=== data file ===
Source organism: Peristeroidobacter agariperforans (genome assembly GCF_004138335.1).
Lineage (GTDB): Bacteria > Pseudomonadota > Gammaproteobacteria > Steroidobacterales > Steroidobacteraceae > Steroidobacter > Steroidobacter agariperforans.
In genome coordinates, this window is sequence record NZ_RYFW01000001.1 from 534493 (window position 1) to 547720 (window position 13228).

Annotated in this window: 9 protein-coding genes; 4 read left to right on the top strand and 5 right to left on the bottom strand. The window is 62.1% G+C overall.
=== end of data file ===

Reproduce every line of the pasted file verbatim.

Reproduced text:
Source organism: Peristeroidobacter agariperforans (genome assembly GCF_004138335.1).
Lineage (GTDB): Bacteria > Pseudomonadota > Gammaproteobacteria > Steroidobacterales > Steroidobacteraceae > Steroidobacter > Steroidobacter agariperforans.
In genome coordinates, this window is sequence record NZ_RYFW01000001.1 from 534493 (window position 1) to 547720 (window position 13228).

Annotated in this window: 9 protein-coding genes; 4 read left to right on the top strand and 5 right to left on the bottom strand. The window is 62.1% G+C overall.